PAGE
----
Healthcare has used the voice of its patients for a long time in marketing, generally in the form of testimonials. Social media has put this practice on steroids by providing patients, physicians, administrators and other employees with a bullhorn with which they can shout to the world.
The authenticity and transparency that comes through in social media is very powerful. Consumers like hearing directly from the source and provide such sources with great credibility. I often joke in presentations that a statement from your PR department can never win against a comment from firstname.lastname@example.org. It may be unfair, but that’s the world we live in.
As marketers begin wrestling with how to use social media, they sometimes forget it’s the authenticity of the channel that matters, and not merely its potential reach.
Last year we saw this when T.G.I. Friday’s ran its “Fan Woody” campaign. Rather than finding real enthusiasts to evangelize for the brand, they created a fake person, Woody, and put him on Facebook with free hamburgers to those who friended him. The campaign was quite successful (who doesn’t want a free burger, after all), but it generated more than its share of angry wall comments and negative press.
There’s an expectation within social media that you’re connecting directly with the individual in the profile. There’s an implicit social contract in the social networking realm that’s different from what’s expected when you throw a quote in an article or include patient testimonials in your glossy community benefit report.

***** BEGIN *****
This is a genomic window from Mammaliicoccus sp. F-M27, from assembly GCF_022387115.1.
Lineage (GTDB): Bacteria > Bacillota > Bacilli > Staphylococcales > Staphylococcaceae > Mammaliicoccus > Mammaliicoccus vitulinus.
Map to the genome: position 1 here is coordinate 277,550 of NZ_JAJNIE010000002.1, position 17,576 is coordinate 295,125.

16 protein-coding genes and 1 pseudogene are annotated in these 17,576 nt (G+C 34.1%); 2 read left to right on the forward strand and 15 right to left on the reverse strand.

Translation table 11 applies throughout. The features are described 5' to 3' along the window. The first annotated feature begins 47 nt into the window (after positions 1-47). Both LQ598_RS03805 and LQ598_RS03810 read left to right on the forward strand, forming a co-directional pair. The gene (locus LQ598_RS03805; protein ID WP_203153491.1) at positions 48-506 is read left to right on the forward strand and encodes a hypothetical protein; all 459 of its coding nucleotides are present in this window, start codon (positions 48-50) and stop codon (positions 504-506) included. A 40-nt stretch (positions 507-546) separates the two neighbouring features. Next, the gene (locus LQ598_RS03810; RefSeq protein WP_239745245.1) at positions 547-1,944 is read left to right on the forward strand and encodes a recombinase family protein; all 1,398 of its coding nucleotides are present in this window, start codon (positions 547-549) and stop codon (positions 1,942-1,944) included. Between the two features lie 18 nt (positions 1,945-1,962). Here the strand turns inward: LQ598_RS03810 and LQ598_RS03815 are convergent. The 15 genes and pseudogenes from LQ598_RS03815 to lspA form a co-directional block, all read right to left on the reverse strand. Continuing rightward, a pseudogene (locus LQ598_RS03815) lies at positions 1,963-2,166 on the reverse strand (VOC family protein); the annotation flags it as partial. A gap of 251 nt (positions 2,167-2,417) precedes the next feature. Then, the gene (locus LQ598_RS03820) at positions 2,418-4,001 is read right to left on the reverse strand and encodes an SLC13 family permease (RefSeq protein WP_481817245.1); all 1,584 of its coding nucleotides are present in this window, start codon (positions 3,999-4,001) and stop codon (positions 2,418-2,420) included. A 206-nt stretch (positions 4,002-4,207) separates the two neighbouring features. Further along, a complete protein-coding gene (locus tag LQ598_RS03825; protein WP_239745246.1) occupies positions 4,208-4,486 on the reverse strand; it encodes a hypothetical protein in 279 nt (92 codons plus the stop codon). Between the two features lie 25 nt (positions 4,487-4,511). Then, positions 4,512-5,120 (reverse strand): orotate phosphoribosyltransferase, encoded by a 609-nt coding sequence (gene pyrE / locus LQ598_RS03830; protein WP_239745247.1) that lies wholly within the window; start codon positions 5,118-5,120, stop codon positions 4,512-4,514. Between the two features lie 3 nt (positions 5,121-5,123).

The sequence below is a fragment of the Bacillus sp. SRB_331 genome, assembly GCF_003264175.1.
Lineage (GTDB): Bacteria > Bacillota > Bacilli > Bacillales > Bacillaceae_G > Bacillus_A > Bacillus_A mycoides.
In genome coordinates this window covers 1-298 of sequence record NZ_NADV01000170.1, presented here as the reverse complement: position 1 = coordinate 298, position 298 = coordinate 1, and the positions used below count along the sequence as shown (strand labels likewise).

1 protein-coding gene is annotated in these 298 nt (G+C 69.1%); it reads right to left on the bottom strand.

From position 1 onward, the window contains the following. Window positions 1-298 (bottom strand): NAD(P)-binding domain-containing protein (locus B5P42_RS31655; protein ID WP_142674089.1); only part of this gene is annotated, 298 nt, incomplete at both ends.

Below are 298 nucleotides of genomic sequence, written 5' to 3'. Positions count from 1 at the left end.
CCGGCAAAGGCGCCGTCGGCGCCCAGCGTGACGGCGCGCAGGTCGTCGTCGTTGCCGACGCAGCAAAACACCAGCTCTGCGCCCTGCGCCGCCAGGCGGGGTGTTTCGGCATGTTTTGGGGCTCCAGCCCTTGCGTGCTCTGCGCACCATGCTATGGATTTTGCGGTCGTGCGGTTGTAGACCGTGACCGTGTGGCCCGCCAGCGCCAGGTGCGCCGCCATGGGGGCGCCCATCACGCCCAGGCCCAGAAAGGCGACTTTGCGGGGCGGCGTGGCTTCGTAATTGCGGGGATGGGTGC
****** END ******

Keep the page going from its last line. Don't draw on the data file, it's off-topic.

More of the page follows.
Sure, some celebrities have ghost twitterers, but it’s usually discovered quickly and can generate genuine anger from followers.
It should go without saying – authenticity can’t be faked. But it apparently requires saying – so here are a few things you shouldn’t do with your healthcare social media efforts:
- Don’t invent fake patient personas and have them tweet, write a blog or give them a Facebook page
- Don’t make up your CEO’s blog/twitter posts. (I’m ok with ghostwriters to flesh out his/her ideas, but it should be the CEO’s ideas and they should know what they’ve “said” online)
- Don’t fake-tweet a surgery
- Don’t have employees provide reviews or comments of your facility or physicians without disclosing their relationship to the organization
- Don’t allow any social media account to have a “semi-official” status. It should be clear if this is an official outlet of the organization or an officially personal set of opinions.
What examples have you seen of “social media gone wrong” that present a lesson we should all learn from?